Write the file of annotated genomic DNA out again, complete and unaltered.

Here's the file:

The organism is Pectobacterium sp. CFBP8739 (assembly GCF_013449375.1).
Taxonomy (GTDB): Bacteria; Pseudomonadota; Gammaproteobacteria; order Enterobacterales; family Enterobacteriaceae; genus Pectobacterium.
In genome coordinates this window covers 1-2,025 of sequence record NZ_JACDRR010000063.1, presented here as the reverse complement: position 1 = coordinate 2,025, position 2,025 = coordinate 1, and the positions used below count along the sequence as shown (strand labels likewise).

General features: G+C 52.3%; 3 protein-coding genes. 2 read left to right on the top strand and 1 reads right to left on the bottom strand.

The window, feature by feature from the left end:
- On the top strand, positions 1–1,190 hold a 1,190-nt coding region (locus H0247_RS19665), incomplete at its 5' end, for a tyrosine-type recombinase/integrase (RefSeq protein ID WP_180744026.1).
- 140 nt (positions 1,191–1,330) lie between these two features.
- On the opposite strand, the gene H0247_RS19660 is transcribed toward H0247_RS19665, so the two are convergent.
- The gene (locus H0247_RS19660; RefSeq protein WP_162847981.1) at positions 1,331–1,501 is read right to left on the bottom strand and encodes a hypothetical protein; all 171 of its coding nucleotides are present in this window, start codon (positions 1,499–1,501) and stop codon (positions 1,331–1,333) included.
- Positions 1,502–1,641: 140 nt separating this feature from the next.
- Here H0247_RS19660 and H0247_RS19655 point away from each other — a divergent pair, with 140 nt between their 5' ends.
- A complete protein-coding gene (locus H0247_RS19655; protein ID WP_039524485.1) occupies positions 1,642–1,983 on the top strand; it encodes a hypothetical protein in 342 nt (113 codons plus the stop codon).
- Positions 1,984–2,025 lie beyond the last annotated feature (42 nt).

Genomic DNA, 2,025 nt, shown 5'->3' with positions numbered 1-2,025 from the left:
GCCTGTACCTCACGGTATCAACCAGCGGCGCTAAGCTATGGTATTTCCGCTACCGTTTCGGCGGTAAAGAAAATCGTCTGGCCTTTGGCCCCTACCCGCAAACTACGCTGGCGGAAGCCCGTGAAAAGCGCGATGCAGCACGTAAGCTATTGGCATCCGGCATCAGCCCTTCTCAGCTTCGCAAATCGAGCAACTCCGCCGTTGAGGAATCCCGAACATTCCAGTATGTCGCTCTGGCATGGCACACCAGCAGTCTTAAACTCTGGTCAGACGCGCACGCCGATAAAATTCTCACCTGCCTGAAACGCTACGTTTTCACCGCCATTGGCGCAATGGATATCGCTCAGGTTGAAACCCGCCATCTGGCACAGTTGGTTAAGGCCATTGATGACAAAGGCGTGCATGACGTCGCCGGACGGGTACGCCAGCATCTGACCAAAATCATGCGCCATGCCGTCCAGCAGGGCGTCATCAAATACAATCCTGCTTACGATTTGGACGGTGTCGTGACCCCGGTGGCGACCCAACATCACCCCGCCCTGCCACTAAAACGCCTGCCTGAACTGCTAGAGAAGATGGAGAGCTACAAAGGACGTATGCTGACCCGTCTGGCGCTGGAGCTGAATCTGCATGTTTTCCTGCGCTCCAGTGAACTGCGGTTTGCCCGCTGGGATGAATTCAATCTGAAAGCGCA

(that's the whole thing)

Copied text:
The organism is Pectobacterium sp. CFBP8739 (assembly GCF_013449375.1).
Taxonomy (GTDB): Bacteria; Pseudomonadota; Gammaproteobacteria; order Enterobacterales; family Enterobacteriaceae; genus Pectobacterium.
In genome coordinates this window covers 1-2,025 of sequence record NZ_JACDRR010000063.1, presented here as the reverse complement: position 1 = coordinate 2,025, position 2,025 = coordinate 1, and the positions used below count along the sequence as shown (strand labels likewise).

General features: G+C 52.3%; 3 protein-coding genes. 2 read left to right on the top strand and 1 reads right to left on the bottom strand.

The window, feature by feature from the left end:
- On the top strand, positions 1–1,190 hold a 1,190-nt coding region (locus H0247_RS19665), incomplete at its 5' end, for a tyrosine-type recombinase/integrase (RefSeq protein ID WP_180744026.1).
- 140 nt (positions 1,191–1,330) lie between these two features.
- On the opposite strand, the gene H0247_RS19660 is transcribed toward H0247_RS19665, so the two are convergent.
- The gene (locus H0247_RS19660; RefSeq protein WP_162847981.1) at positions 1,331–1,501 is read right to left on the bottom strand and encodes a hypothetical protein; all 171 of its coding nucleotides are present in this window, start codon (positions 1,499–1,501) and stop codon (positions 1,331–1,333) included.
- Positions 1,502–1,641: 140 nt separating this feature from the next.
- Here H0247_RS19660 and H0247_RS19655 point away from each other — a divergent pair, with 140 nt between their 5' ends.
- A complete protein-coding gene (locus H0247_RS19655; protein ID WP_039524485.1) occupies positions 1,642–1,983 on the top strand; it encodes a hypothetical protein in 342 nt (113 codons plus the stop codon).
- Positions 1,984–2,025 lie beyond the last annotated feature (42 nt).

Genomic DNA, 2,025 nt, shown 5'->3' with positions numbered 1-2,025 from the left:
GCCTGTACCTCACGGTATCAACCAGCGGCGCTAAGCTATGGTATTTCCGCTACCGTTTCGGCGGTAAAGAAAATCGTCTGGCCTTTGGCCCCTACCCGCAAACTACGCTGGCGGAAGCCCGTGAAAAGCGCGATGCAGCACGTAAGCTATTGGCATCCGGCATCAGCCCTTCTCAGCTTCGCAAATCGAGCAACTCCGCCGTTGAGGAATCCCGAACATTCCAGTATGTCGCTCTGGCATGGCACACCAGCAGTCTTAAACTCTGGTCAGACGCGCACGCCGATAAAATTCTCACCTGCCTGAAACGCTACGTTTTCACCGCCATTGGCGCAATGGATATCGCTCAGGTTGAAACCCGCCATCTGGCACAGTTGGTTAAGGCCATTGATGACAAAGGCGTGCATGACGTCGCCGGACGGGTACGCCAGCATCTGACCAAAATCATGCGCCATGCCGTCCAGCAGGGCGTCATCAAATACAATCCTGCTTACGATTTGGACGGTGTCGTGACCCCGGTGGCGACCCAACATCACCCCGCCCTGCCACTAAAACGCCTGCCTGAACTGCTAGAGAAGATGGAGAGCTACAAAGGACGTATGCTGACCCGTCTGGCGCTGGAGCTGAATCTGCATGTTTTCCTGCGCTCCAGTGAACTGCGGTTTGCCCGCTGGGATGAATTCAATCTGAAAGCGCA